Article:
Topping the list are environmentally friendly cleaning products, appliances, personal care products, lawn and garden products, home improvement products, automobiles, and electronics. It certainly seems like this is a tremendous opportunity for Realtors to provide relevant information about where these types of products can be purchased locally and maybe even some anecdotal thoughts on how they are performing from you or your clients.
Some other interesting points were that the average consumer probably knows less about green features in a home than you might think. When asked to name one in fact, the majority of the survey takers offered up solar panels. Nearly half the respondents believe they are using less electricity than in the past and about half believe their homes are somewhat efficient even though many had homes older than 20 years. When asked to name the highest value (i.e return on investment) green improvement a homeowner could make, most offered up windows followed by high seer rated heating and cooling units. Interesting, we actually have consumers who may be interested in purchasing a green home or doing green improvements but may be holding off because they assume that having a green home means more of the higher ticket products such as windows or solar panels. Many are not taking in to consideration the additional technology, computers, tv’s, and extra refrigerator that are standard in the American home sucking kilowatts nor do they understand some of the more basic cost effective efficiency strategies have to do with sealing your home and changing some basic habits. It sounds like we have a tremendous opportunity to provide very practical useful information to our warm market and clientele.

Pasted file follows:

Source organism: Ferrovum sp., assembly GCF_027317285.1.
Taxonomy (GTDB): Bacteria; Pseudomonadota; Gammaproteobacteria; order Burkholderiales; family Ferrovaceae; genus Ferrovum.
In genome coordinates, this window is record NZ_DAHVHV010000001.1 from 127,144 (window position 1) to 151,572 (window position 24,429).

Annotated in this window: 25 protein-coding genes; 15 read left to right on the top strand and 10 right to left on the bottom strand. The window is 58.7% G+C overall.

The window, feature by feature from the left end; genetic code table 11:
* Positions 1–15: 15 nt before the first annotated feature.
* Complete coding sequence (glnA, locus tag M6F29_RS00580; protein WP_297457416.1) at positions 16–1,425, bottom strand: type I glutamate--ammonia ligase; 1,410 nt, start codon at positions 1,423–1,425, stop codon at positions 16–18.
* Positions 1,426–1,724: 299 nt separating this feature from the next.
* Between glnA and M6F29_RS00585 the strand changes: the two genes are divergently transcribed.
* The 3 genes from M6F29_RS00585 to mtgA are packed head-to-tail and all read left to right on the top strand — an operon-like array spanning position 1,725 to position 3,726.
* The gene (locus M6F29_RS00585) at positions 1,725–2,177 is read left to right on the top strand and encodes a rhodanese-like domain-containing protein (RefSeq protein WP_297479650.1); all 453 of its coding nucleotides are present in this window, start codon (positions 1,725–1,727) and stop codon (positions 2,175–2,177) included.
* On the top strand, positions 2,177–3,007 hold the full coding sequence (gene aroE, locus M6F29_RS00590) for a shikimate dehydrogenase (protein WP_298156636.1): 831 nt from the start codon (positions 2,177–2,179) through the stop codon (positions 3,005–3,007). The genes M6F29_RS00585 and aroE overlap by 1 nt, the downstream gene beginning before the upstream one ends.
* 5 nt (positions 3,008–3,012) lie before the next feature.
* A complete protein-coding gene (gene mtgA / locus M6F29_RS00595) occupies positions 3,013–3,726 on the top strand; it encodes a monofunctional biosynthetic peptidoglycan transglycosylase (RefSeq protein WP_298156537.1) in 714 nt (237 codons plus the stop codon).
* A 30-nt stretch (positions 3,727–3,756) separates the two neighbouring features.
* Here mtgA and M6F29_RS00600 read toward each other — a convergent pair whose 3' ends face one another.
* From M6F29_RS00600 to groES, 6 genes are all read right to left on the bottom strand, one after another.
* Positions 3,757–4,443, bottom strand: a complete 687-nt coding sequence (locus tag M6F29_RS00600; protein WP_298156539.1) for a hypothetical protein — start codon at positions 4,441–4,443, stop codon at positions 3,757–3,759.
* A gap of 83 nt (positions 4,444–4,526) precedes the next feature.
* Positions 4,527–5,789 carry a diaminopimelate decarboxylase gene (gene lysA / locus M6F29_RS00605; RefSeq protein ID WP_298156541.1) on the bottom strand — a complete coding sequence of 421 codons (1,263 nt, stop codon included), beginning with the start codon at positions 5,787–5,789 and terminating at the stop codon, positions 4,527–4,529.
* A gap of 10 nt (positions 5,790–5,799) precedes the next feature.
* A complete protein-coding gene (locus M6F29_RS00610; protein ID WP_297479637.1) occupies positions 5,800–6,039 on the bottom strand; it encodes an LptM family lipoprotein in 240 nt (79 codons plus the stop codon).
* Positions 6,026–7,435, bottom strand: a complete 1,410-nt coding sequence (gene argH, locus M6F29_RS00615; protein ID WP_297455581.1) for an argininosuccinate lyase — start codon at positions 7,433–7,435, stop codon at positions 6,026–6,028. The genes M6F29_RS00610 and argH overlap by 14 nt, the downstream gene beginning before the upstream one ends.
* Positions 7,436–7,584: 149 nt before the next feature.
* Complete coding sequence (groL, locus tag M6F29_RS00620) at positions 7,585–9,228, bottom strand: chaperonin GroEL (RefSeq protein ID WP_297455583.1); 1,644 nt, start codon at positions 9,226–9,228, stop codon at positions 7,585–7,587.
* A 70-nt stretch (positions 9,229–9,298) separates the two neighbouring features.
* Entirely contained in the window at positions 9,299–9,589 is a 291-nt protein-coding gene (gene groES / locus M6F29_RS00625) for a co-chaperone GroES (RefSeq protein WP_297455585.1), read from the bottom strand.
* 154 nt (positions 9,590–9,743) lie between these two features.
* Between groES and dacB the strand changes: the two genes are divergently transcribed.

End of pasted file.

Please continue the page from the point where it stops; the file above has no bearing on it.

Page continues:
What about clients who do know a fair bit about green homes? The majority said they would be more likely to seek out a Realtor with specific training in green housing. Energy efficiency is a bigger priority then owning a “green” home. Most would use a search engine or website to find a green home. Of those wanting to use a green credentialed Realtor, 40% would pay 5-10% more for a more efficient home and 38.5% would pay 20-30% more for a green home.
Do with this what you may. It has certainly inspired a complete change of strategy in my online and personal approach to this niche. I have gone from a very real estate specific www.greenhomesnashville.com to a more organic lifestyle oriented www.greenerlivingnashville.com. I am curious if any of this is news to you all or am I not the progessive, forwarding thinking, early adapter I think I am?